Oracle8i SQLJ Developer's Guide and Reference
Release 3 (8.1.7)

Part Number A83723-01


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Java primitive types (such as int, double, or float) cannot have null values, which you must consider in choosing your result expression and host expression types.

Wrapper Classes for Null-Handling

SQLJ consistently enforces retrieving SQL nulls as Java nulls, in contrast to JDBC, which retrieves nulls as 0 or false for certain datatypes. Therefore, do not use Java primitive types in SQLJ for output variables in situations where a SQL null may be received, because Java primitive types cannot take null values.

This pertains to result expressions, output or input-output host expressions, and iterator column types. If the receiving Java type is primitive and an attempt is made to retrieve a SQL null, then a sqlj.runtime.SQLNullException is thrown, and no assignment is made.

To avoid the possibility of null values being assigned to Java primitives, use the following wrapper classes instead of primitive types:

In case you must convert back to a primitive value, each of these wrapper classes has an xxxValue() method. For example, intValue() returns an int value from an Integer object and floatValue() returns a float value from a Float object. Do this as in the following example, presuming intobj is an Integer object:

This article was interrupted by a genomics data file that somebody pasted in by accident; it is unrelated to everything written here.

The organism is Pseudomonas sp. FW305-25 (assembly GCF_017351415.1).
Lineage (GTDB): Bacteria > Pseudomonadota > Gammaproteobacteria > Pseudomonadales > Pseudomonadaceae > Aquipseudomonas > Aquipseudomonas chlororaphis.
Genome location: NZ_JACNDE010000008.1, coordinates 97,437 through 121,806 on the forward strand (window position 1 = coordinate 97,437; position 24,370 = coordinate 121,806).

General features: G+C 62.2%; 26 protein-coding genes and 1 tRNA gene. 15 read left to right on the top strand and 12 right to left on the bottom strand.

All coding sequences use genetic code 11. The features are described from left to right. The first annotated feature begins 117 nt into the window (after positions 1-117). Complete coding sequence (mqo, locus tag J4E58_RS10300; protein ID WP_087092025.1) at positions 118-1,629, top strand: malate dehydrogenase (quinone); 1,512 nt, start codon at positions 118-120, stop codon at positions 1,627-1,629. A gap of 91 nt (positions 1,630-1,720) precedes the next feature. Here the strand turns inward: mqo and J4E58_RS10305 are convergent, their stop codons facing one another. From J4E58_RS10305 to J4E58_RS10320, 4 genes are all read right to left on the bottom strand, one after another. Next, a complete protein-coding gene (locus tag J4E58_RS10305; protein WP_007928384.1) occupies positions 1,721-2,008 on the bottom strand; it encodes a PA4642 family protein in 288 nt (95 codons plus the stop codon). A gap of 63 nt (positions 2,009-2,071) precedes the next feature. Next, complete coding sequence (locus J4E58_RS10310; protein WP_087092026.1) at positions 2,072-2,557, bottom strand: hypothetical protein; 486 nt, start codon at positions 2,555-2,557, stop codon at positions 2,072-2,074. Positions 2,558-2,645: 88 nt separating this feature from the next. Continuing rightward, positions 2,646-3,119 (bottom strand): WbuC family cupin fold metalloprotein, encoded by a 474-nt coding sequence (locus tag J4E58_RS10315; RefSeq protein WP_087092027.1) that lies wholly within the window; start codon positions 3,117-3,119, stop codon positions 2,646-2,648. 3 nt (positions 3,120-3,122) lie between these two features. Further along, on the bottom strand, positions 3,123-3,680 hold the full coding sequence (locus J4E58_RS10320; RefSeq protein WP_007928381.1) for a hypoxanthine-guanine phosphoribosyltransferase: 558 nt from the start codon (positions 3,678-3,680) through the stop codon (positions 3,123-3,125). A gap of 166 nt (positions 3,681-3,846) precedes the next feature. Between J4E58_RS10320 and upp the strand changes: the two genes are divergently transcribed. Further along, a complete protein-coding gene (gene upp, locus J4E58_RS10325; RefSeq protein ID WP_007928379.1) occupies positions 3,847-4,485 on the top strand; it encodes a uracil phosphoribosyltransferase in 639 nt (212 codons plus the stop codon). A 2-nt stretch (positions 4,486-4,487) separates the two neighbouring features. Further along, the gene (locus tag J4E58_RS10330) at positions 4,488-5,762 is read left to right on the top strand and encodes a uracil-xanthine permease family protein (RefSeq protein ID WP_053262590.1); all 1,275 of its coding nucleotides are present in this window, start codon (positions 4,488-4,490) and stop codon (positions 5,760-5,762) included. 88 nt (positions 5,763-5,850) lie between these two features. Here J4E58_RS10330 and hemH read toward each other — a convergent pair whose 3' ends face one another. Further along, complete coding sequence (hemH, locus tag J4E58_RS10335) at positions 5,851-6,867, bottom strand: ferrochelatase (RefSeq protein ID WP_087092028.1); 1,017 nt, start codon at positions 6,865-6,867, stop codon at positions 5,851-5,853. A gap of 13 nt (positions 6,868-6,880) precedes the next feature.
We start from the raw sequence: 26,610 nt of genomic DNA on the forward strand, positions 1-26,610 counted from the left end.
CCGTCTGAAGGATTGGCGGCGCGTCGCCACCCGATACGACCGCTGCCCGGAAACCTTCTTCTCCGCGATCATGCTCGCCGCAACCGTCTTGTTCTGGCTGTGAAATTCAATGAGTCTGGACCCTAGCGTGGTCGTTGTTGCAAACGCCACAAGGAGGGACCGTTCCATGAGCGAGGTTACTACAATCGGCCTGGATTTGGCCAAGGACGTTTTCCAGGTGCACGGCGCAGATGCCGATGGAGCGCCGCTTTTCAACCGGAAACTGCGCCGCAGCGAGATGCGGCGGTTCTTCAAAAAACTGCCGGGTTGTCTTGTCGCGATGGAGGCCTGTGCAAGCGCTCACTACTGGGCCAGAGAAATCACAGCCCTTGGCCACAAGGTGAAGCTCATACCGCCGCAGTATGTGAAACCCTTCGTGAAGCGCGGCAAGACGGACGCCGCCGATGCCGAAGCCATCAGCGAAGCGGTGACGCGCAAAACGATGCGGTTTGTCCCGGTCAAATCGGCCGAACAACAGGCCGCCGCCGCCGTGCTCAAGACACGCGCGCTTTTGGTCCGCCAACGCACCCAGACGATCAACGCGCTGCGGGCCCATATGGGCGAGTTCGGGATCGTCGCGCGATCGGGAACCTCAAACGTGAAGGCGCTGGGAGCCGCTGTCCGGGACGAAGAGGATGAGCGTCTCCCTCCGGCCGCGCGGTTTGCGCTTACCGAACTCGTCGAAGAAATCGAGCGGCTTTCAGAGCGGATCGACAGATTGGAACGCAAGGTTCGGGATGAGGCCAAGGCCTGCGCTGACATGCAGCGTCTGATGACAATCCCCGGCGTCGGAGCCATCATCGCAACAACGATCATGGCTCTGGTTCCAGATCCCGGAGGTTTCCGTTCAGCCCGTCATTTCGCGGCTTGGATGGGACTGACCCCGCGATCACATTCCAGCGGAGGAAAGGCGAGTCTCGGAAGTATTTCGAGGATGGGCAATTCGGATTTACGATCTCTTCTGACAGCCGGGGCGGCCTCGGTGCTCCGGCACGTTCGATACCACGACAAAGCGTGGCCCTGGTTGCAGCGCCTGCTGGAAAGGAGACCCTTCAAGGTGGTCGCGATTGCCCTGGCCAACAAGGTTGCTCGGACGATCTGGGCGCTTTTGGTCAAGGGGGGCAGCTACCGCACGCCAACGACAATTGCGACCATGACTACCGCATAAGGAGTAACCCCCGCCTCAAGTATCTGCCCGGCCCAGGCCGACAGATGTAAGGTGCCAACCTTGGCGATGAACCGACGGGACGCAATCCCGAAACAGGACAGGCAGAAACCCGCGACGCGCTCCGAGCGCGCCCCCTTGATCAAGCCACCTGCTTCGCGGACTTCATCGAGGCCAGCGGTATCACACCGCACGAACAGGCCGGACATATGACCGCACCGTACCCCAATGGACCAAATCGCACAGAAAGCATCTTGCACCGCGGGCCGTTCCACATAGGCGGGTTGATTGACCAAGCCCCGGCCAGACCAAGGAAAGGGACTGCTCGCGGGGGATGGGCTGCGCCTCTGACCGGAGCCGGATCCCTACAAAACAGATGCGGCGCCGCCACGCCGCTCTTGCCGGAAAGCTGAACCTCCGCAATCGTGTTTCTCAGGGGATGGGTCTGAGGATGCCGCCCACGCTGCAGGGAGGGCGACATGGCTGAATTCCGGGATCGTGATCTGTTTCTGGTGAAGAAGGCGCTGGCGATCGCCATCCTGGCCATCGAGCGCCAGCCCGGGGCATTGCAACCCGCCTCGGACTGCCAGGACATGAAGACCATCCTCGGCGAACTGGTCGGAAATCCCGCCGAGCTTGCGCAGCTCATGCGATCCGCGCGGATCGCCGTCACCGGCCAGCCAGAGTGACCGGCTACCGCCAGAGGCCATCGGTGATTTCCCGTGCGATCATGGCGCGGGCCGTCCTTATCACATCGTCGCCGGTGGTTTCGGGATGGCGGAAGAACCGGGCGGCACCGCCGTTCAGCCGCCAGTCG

int j = intobj.intValue();


  • SQLNullException is a subclass of the standard java.sql.SQLException class. See "Using SQLException Subclasses".

  • Because Java objects can have null values, there is no need in SQLJ for indicator variables such as those used in other host languages (C, C++, and COBOL for example).


Examples of Null-Handling

The following examples show the use of the java.lang wrapper classes to handle null data.

Example: Null Input Host Variable

In the following example, a Float object is used to pass a null value to the database. You cannot use the Java primitive type float to accomplish this.


int empno = 7499; 
Float commission = null;

#sql { UPDATE emp SET comm = :commission WHERE empno = :empno };

Example: Null Iterator Rows

In the following example, a Double column type is used in an iterator to allow for the possibility of null data.

For each employee in the EMP table whose salary is at least $50,000, the employee name (ENAME) and commission (COMM) are selected into the iterator. Then each row is tested to determine if the COMM field is, in fact, null. If so, it is processed accordingly.

Presume the following declaration:

#sql iterator EmployeeIter (String ename, Double comm);


EmployeeIter ei;
#sql ei = { SELECT ename, comm FROM emp WHERE sal >= 50000 };

while (
   if (ei.comm() == null) 
      System.out.println(ei.ename() + " is not on commission.");

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